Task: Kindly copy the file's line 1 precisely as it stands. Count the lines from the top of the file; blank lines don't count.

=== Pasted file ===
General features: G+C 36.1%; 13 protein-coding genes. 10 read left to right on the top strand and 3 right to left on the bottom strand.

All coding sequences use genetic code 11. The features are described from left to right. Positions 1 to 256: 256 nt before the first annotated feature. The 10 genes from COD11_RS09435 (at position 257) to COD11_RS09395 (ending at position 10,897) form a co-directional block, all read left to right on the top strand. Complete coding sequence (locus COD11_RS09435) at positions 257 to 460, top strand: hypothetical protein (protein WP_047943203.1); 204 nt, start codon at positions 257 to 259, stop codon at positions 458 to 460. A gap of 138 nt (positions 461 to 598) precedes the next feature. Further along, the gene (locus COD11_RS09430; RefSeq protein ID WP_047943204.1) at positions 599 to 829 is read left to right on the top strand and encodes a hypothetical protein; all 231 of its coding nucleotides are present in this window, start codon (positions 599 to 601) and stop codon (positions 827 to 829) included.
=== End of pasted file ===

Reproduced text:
General features: G+C 36.1%; 13 protein-coding genes. 10 read left to right on the top strand and 3 right to left on the bottom strand.